I had a nightmare about opening up the floor/wall to mitigate the rotting beam, and mouse corpses spilling out everywhere so that was cool.

Actual good news: the Navy is not going to move me out of the area in the Summer, whether that means I go to a submarine stationed locally, or finish out my contract where I am remains to be seen, but it takes a lot of the time pressure off of me, compared to the alternative where I'd have to get the house 100% ready to rent/sell by June.

Elviscat fucked around with this message at 01:43 on Dec 6, 2020

kastein
Aug 31, 2011

Moderator at http://www.ridgelineownersclub.com/forums/and soon to be mod of AI. MAKE AI GREAT AGAIN. Motronic for VP.


Dunno how your local AHJ feels about it, but mine here is 100% fine with me using zip tape as flashing around windows instead of Vycor. Vycor is awesome stuff but WAY more money, and zip tape seems to handle low temp application way better. I had already bought one roll of Vycor so I used it in the most exposed and windward locations until I was out, but I didn't buy more after discussing it with him.

Elviscat
Jan 1, 2008

MESS WITH THE OWL GET DISEMBOWEL





That's interesting, some searching on HD's website seems to indicate they're about the same price per foot?

Either way, I already have enough Vycor to complete the first floor.

Elviscat
Jan 1, 2008

MESS WITH THE OWL GET DISEMBOWEL





I opened up the ceiling to see where the joists overlap so I can set my beams.

They don't, They're just 28' long.

sharkytm
Oct 9, 2003

Ba

By

Sharkytm doot doo do doot do doo




Fallen Rib

Elviscat posted:

I opened up the ceiling to see where the joists overlap so I can set my beams.

They don't, They're just 28' long.

:monocle:

That's... Unusual.

Elviscat
Jan 1, 2008

MESS WITH THE OWL GET DISEMBOWEL





I think it's pretty cool! Also fits with the theory that a lot of the lumber for this house was harvested and milled on site.

I need to do more digging, but I think it might be possible to rehab the original fir floors upstairs! The old wood has a really lovely gold hue to it when sanded and stained.

Here's some terrible pictures, I don't know why I thought these would turn out. Taken from a hole in the middle, looking north and south in the same joist bay.




I don't think 2x6's are rated for a 28 foot span though! (They are kind shittily held up in the middle by crappy walls.)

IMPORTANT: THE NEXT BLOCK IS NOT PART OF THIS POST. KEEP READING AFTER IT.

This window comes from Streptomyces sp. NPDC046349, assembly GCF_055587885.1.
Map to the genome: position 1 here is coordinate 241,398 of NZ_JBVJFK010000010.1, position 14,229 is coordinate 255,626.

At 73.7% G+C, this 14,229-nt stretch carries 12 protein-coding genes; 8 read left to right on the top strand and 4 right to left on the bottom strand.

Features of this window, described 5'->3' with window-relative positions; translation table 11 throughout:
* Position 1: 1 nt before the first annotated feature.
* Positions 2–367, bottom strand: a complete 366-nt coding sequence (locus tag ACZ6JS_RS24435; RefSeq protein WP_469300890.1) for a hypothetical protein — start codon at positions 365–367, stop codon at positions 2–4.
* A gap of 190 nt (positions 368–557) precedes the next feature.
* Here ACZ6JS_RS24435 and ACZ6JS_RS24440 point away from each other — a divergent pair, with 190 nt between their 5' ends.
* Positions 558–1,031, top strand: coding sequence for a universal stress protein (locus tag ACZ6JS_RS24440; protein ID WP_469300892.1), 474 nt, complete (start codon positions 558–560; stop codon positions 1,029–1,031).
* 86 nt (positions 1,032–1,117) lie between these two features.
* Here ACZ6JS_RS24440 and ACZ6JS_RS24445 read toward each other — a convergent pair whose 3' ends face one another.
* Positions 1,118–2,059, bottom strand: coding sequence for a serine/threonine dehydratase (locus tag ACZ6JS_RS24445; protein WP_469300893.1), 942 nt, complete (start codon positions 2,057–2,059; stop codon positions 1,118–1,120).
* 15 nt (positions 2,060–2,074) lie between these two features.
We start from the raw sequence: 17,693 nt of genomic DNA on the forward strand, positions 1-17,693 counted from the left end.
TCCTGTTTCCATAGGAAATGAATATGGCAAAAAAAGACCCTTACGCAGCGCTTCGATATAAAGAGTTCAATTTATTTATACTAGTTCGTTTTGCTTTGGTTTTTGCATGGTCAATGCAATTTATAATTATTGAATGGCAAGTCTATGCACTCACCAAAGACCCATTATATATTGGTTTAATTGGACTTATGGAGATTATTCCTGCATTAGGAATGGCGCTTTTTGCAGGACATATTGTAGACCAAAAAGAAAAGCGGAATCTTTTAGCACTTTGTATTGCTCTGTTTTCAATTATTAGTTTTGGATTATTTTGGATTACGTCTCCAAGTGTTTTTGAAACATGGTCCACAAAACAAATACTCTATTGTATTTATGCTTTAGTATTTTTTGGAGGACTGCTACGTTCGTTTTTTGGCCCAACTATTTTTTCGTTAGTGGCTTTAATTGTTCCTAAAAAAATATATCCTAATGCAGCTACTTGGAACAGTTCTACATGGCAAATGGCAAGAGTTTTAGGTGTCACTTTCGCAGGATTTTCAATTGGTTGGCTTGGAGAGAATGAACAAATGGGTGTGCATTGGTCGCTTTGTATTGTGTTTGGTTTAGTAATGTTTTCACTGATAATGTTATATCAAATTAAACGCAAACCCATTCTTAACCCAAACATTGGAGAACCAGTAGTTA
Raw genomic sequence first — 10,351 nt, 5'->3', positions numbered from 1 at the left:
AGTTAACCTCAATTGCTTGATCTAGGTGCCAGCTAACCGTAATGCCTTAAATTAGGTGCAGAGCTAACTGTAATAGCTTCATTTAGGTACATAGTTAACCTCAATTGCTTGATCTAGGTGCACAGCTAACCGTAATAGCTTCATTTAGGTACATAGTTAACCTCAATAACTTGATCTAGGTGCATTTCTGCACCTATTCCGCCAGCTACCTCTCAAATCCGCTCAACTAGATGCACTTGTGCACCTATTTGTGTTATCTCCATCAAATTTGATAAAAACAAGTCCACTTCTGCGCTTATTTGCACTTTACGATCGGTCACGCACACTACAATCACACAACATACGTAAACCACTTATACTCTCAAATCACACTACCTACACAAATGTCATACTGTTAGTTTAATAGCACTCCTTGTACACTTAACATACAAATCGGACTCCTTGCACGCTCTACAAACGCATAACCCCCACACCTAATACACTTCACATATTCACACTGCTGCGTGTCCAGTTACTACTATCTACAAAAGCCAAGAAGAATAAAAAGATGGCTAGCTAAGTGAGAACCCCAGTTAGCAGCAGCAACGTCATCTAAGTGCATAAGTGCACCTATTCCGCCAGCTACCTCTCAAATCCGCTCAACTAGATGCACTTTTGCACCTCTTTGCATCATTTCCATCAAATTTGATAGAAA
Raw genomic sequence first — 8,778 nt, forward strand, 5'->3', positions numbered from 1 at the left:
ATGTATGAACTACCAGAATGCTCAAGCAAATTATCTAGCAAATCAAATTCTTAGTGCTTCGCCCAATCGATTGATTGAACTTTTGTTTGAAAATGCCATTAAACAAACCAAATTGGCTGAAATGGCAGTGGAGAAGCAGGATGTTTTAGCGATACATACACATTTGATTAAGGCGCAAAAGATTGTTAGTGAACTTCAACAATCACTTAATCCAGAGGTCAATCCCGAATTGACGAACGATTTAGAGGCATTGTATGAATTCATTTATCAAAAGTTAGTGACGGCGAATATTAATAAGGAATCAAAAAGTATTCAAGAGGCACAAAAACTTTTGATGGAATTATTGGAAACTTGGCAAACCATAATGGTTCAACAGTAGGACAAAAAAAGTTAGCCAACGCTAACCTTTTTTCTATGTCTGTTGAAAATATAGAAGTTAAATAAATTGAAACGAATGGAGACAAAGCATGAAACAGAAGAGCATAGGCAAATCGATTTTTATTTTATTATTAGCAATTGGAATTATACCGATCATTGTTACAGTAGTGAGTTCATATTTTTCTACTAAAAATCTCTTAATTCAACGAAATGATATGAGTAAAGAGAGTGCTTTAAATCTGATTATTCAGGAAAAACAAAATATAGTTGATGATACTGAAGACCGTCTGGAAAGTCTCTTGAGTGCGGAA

tangy yet delightful
Sep 13, 2005





Old growth true dimensional 2x6's maybe? IANAE

Interesting stuff, my guess is that if you asked a structural engineer now they'd have you put some structural walls in at some point(s) of the span. What are you thinking about doing, if anything?

Elviscat
Jan 1, 2008

MESS WITH THE OWL GET DISEMBOWEL





They're not true dimensional, in fact all the original stuff is a little under size. I think the massive amount of ship lathe is accountable for a worrying amount of this place's structural integrity.

The two "load bearing" interior walls (2x4's laid the wrong way, not meeting the joists so the ship lathe ceiling is visibly bowed) are getting replaced with 2 12×4 beams.

Elviscat
Jan 1, 2008

MESS WITH THE OWL GET DISEMBOWEL





Just doing some digging to figure out where my beam pockets should go, find the beam under the wall between my bathroom and the area I'm remodeling, good 'old piece of 6"x6" heartwood, should hold everything up nice and good, the face I can see is in excellent shape.


Oh cool my hand just goes through all the rot on the face not visible from the crawlspace.

Coolcoolcoolcoolcool.

Every step forward reveals five more I have to travel on this stupid loving house.

BonerGhost
Mar 9, 2007



Elviscat posted:

Every step forward reveals five more I have to travel on this stupid loving house.

New thread title?

Darchangel
Feb 12, 2009

Tell him about the blower!




Elviscat posted:

Just doing some digging to figure out where my beam pockets should go, find the beam under the wall between my bathroom and the area I'm remodeling, good 'old piece of 6"x6" heartwood, should hold everything up nice and good, the face I can see is in excellent shape.


Oh cool my hand just goes through all the rot on the face not visible from the crawlspace.

Coolcoolcoolcoolcool.

Every step forward reveals five more I have to travel on this stupid loving house.

This is why I fear to touch anything in my house, and it's only 56 years old, and of "normal" US suburban construction, much less "logging camp temporary".

StormDrain
May 22, 2003

Thirteen Letter


The upshot is, once you adjust your mindset that everything is going to be hosed all the way down, you'll be pleased when you find solid bearing somewhere.

Basically for each project assume it's hosed all the way down. Replacing a light fixture means you need a new ceiling box, wiring to the switch, a new switch, wiring back to the panel, a new breaker, and a new panel. Plus patching drywall, mud and paint.

Elviscat
Jan 1, 2008

MESS WITH THE OWL GET DISEMBOWEL





Darchangel posted:

This is why I fear to touch anything in my house, and it's only 56 years old, and of "normal" US suburban construction, much less "logging camp temporary".

Yeah, I suspect that this beam used to be laying in ground contact, before they dug out under the porch to make it a bathroom.

There's also a MASSIVE block of concrete that goes up and contacts the bathroom floor, has a conduit cut off in it and I cannot wait to see wtf that is, gotta resist the temptation to explore outside the current project tgough.

StormDrain posted:

The upshot is, once you adjust your mindset that everything is going to be hosed all the way down, you'll be pleased when you find solid bearing somewhere.

Basically for each project assume it's hosed all the way down. Replacing a light fixture means you need a new ceiling box, wiring to the switch, a new switch, wiring back to the panel, a new breaker, and a new panel. Plus patching drywall, mud and paint.